I grew up when Star Trek: The Next Generation was popular, and now I’ve lived to see many of their imagined technologies become real. We’re still not quite there on warp drives or teleporters, but we’re getting closer to the holodeck with virtual reality, and we already have touchscreens, computers you can control with your voice, wireless communication that is constantly available, and handheld devices that can do all sorts of things. I’ve lived to see yesterday’s science fiction become today’s reality.
But as I type these words into my handheld device that does all sorts of things, I have to recognise that for all their fulfilled prophecies, Star Trek still misses the mark in some ways. The series predicted many of our technologies, yes, but it didn’t do as well at predicting how we would use them. In the show, you never see ensigns in red shirts bumping into each other in the hallways of the Enterprise because they were scrolling through Facebook. You never see the landing party shooting quick selfies for Instagram on never-before seen planets, or young engineers taking break time TikToks in the hanger deck.
In Star Trek, technology is a tool, and that’s about it. No one uses the teleporter for pranks. No one tells the computer to crank up some tunes. Communication devices don’t buzz constantly with notifications for spam messages, and Starfleet apparently never even thought of selling personal data to advertisers. Even though the crew are surrounded by technology beyond what we have today, their lives don’t seem to be as controlled by it as ours are. When Whoopi Goldberg serves up drinks in Ten Forward, the people at the tables sit down naturally and talk to each other, they don’t stare blankly at their handheld devices.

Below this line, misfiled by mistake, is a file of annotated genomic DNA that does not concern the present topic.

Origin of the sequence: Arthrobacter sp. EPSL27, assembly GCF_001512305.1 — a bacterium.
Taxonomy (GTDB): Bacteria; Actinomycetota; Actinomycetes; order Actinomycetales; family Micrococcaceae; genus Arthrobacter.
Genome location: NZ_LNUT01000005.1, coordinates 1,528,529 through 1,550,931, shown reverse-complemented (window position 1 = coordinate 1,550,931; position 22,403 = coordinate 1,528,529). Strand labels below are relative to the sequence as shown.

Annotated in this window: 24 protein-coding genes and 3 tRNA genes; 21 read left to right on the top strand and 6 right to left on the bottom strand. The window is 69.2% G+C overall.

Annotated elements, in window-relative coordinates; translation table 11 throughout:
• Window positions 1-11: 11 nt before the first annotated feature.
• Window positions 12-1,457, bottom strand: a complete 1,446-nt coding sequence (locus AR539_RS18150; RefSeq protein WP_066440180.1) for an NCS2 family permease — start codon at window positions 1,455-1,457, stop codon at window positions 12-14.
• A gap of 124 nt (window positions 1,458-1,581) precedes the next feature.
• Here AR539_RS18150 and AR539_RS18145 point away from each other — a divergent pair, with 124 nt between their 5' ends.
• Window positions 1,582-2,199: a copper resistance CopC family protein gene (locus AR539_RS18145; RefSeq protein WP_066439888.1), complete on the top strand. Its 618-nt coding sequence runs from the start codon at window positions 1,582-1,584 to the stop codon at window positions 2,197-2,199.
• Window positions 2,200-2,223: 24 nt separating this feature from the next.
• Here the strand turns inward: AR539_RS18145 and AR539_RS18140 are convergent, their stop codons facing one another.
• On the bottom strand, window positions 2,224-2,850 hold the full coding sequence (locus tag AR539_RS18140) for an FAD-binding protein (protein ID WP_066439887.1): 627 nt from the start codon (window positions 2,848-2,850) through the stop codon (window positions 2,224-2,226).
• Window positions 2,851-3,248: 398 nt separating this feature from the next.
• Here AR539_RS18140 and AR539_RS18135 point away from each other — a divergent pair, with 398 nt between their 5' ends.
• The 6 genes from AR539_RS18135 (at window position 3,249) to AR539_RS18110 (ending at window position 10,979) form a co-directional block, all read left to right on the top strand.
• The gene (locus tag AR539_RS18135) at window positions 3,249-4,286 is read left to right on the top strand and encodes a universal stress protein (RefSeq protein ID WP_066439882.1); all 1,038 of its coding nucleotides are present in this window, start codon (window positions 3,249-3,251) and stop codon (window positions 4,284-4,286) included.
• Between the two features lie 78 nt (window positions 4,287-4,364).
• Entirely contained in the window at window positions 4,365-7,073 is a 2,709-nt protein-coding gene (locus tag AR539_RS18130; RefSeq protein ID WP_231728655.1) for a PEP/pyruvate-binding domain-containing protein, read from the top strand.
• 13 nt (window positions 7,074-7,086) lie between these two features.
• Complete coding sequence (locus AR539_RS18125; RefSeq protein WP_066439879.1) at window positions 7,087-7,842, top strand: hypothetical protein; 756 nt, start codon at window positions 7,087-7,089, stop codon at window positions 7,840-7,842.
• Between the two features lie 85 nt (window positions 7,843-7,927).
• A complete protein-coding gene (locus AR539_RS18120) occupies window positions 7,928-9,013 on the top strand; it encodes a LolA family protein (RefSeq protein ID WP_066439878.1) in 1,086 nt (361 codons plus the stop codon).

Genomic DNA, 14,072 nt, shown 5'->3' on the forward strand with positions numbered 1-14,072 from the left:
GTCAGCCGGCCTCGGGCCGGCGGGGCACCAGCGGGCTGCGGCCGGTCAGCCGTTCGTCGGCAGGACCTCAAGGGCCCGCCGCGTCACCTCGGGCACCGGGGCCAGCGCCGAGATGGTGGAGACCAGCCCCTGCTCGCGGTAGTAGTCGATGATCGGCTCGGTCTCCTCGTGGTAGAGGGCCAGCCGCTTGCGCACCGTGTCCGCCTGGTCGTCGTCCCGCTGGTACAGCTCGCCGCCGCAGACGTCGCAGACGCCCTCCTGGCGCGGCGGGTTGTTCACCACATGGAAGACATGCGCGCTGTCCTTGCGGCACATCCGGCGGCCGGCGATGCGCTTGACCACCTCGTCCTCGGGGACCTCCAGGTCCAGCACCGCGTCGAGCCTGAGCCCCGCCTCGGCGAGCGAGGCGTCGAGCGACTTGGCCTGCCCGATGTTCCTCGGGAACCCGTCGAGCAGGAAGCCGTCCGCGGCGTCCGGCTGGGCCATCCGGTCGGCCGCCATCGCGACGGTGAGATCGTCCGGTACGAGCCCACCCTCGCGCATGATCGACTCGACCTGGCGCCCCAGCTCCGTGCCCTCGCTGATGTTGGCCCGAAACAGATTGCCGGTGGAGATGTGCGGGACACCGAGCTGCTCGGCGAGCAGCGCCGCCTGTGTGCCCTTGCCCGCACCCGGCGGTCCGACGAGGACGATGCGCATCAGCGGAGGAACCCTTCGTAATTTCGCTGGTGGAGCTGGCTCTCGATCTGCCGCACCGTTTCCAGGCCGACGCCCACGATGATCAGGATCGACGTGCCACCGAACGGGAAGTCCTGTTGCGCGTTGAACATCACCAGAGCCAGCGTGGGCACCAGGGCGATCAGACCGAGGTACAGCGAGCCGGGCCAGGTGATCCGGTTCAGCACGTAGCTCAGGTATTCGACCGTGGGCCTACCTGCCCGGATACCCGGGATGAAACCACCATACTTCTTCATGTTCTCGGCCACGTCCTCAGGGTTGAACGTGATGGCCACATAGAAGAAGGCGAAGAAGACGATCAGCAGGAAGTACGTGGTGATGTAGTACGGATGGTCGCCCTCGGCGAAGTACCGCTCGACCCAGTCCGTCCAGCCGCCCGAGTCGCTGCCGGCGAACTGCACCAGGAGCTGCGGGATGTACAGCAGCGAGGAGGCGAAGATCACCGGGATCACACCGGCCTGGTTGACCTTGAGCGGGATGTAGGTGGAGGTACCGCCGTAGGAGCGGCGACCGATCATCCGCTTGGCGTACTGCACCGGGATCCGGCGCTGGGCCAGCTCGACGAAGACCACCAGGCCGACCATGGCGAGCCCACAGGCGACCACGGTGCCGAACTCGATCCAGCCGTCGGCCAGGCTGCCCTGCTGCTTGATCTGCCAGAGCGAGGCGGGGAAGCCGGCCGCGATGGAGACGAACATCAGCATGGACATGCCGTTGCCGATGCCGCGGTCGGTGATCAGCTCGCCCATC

In fairness to the show’s writers, would anyone have believed them if they had shown the crew paying more attention to computers than they did to each other? I guess getting future technology right was easier than figuring out the humans who would use it.
The truth is stranger than science fiction.